From a frequency point of view photon energy lose goes up linearly with frequency (as 's') with a pole at the compton wavelength. It's only as photon energies approach the rest mass energy of the electron that they begin to loose a significant fraction of their energy in the collision. Or put another way only high energy photons are able to transfer a signifcant fraction of their energy to the electron in a collision. And as the transfer of energy to the electron approaches 0.511 mev the electron will begin to  'recoil' at relativistic speeds.

calculated @ 135 degree: 2.425 x (1 - (-.707)) = 4.14 x 10^-12 m
  data @ 135 degree: (0.0749 - 0.0709) = 0.004 x 10^-9 or 4 x 10^-12m
source: Hyperphysics (similar data from my quatum textbook)

'Real'  (photon) size of the electron
       (seems to me) Compton's simple collision model can be thought of as providing hard data on the real size of the electron, at least the electron size as seen by a photon  The model is a single photon hitting a single, free, stationary electron. Can't get a much simpler, cleaner test than that.

        As frequency goes up, photon size decreases and can be considered (in some sense) to be about a wavelength in size. It is only when a photon size gets down to the compton wavelength (2.4 x 10^-12 m) that a significant energy transfer takes place, so it can be argued that this is the size range of the electron from a photon's (relativistic?) point of view.

        Compare this to a 'Bohr radius' electron size. In an atom the potential well created by the proton it really what sets the sets the size spread of the electron. The electron in a hydrogen atom spreads out roughly x100 times the compton size because it is at this size that electrostatic potential energy (from attraction to a single proton) and the electron's kinetic energy balance. Yet even in the Bohr atom the electron's location, while unknown because of heisenberg, is still considered to be at any given time in some (tiny) part of the electron's orbital volume.

'Real'  (particle collision) size of the electron
        A smaller electron size when electrons interact with other particles. Phyics forum points out that high energy particle experiments with electrons indicate they look like point particles to something like 10^-16 m, a limit set by exerimental energy. These experiments crash electrons into other electrons or positrons.

'Real'  (ion trap) size of the electron
        The smallest electron size comes from experiments of single electrons held in 'ion-traps'. These are magnetic and electrostatic traps at cryogenic temperatures. The physics forum gave as a reference Dehmelt, who won the Nobel prize for physics in 1989. The forum guys remembered him putting the electron size between 10^-19 and 10^-22 m. . Here is his Nobel lecture.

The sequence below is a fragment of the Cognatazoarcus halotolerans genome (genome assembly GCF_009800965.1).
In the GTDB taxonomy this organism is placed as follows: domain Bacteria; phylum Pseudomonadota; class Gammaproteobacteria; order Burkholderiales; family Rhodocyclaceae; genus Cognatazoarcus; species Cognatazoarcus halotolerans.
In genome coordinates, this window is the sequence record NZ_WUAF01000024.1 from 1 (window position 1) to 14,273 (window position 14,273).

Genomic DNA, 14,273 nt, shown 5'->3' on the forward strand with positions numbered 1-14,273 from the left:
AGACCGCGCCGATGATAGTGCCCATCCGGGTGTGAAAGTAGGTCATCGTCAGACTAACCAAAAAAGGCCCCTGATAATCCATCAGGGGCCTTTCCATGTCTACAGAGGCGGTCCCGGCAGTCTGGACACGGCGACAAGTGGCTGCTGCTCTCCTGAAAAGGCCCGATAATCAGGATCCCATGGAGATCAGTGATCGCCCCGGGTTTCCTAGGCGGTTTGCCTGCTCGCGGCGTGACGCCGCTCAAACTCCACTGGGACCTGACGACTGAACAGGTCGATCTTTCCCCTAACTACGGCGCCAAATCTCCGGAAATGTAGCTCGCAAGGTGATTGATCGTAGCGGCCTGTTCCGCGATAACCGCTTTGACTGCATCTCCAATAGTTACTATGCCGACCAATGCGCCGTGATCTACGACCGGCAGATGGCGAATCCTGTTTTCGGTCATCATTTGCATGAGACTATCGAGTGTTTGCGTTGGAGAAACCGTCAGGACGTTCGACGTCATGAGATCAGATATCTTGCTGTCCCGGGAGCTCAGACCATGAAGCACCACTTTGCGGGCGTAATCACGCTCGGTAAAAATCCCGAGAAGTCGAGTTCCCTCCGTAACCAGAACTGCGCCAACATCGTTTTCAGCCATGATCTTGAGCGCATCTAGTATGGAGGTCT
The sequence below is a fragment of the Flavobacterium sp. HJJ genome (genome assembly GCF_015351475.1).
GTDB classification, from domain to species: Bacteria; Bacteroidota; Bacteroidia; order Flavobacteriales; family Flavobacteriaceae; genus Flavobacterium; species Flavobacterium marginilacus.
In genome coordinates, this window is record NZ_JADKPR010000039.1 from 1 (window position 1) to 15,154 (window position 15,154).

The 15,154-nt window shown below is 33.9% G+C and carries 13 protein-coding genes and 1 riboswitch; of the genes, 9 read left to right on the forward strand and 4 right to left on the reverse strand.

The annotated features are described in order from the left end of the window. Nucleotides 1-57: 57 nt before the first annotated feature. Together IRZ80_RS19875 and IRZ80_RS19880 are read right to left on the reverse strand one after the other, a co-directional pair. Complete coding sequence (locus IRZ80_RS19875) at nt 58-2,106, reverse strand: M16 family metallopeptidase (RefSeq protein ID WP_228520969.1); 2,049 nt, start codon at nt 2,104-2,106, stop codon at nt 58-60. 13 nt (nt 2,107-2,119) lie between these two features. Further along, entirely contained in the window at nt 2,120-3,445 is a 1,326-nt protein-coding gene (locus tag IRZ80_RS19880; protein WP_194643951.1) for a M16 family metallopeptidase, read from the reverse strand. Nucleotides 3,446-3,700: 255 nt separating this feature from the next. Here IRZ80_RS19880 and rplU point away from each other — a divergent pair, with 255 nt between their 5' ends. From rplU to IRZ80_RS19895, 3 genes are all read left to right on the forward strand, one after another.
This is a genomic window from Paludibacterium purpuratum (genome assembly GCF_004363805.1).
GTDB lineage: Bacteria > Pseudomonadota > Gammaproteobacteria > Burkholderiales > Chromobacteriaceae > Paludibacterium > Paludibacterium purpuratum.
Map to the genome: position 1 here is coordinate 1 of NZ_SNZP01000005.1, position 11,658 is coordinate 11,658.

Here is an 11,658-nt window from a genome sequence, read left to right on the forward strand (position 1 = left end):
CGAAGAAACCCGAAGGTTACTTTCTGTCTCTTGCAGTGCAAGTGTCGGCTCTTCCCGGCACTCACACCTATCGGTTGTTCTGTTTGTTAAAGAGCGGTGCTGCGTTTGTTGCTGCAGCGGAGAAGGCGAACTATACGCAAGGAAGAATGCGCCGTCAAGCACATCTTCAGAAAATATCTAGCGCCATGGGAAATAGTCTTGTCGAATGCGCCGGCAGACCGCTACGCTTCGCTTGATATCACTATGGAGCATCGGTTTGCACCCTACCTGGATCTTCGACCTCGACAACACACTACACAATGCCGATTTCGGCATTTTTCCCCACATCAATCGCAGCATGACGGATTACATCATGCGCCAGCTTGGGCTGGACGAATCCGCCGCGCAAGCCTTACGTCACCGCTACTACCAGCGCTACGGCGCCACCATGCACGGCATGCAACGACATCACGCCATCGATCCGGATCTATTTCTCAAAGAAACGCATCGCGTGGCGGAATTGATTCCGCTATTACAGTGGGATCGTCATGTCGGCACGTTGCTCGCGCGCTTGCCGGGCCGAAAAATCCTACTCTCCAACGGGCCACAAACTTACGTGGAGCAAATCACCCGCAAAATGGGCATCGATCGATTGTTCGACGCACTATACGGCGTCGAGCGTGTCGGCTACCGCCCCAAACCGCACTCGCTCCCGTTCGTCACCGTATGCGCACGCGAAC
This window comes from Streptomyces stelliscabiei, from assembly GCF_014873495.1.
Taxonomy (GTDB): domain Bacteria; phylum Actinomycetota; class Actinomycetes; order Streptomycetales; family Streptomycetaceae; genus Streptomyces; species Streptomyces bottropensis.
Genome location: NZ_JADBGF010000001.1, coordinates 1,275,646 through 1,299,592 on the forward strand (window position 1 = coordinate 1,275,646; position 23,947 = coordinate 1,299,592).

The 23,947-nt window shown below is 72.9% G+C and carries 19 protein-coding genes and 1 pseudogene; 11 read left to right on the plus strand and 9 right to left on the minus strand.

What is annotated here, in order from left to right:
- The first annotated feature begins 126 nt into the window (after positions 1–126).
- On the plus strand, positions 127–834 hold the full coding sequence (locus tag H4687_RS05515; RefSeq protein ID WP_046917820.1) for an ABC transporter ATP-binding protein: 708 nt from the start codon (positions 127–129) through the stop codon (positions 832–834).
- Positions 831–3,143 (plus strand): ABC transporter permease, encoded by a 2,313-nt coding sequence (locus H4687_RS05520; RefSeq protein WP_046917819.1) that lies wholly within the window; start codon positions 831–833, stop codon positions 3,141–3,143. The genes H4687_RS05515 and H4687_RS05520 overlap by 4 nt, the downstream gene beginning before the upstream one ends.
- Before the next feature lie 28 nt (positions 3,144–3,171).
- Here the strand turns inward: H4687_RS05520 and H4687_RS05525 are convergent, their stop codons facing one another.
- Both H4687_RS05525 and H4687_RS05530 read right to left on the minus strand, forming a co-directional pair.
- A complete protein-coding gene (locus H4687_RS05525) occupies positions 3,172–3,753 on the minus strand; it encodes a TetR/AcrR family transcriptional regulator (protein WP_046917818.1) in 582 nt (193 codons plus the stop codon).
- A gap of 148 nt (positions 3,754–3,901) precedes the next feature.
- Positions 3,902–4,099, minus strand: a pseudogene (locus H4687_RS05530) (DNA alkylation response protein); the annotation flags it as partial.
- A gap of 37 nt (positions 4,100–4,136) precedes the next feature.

Classically the E field of incoming radiation should force electrons to oscillate at that that frequency, so the frequency of the scattered radiation should be the same as the incoming radiation.
       Experiments in 1923 by Compton firing x-rays at materials provided further evidence, in the words of my atomic quantum textbook , that radiation of the particle like nature of radiation. Compton scattering is from a 1922 experiment where an X-ray bean was fired at a carbon target and the frequency vs angle of the outgoing radiation was measured. It was found at angles near 90 degrees that there was 2nd peak in emitted radiation at a somewhat lower frequency than the incident radiation. The interpretation is that the outgoing photon energy (frequency) is lower because some of the incoming photon ennergy goes into accelerating (recoiling) the nucleus of the atom with the balance being carried off by the outgoing photon. There is a nice simple treatment of compton scattering in my new atomic quantum physics textbook. Compton interaction is inelestic vs eleastic from Thomson scattering.
Millikan measures the charge of an electron
       Millikan in 1909 first measured the charge of an electron using charged oil drops. He injected (tiny) atomized oil drops into the top of a chamber filled with air. Using a microscope he measured their terminal velocity (steady state rate of fall in air). He had a formula which allowed him to figure the oil drop mass from its terminal speed.  Millikan's claimed his result was accurate to 0.1%, but later investigators found he was low by about 0.6% because he had an incorrect value for the viscosity of air.

      He used X-rays to strip electrons off air molecules in the chamber some of which then attached themselves to the oil drops. By this means he was able to create oil drops of varying mass (that he could calculate) and with varying amounts of electrical charge. He then applied a voltage between plates at the top and bottom of the chamber. By making the top plate positive (relative to the bottom plate) oil drops with negative electron charges were attracted upward. The upward force being proportional to the charge on the oil drop and the applied voltage.

        A particular oil drop could be made to go up or down depending on the applied voltage. Millikan continually tweaked his voltage working to get oil drops to briefly hover. He recorded the voltage that would get an oil drop to hover, and its terminal speed when the voltage was turned off. The calculation of the charge on a particular oil drop is found by equating the upward electric force with the downward gravity force.

                                          force up  =  force down
                (charge on oil drop) x E  = (mass of oil drop)  x g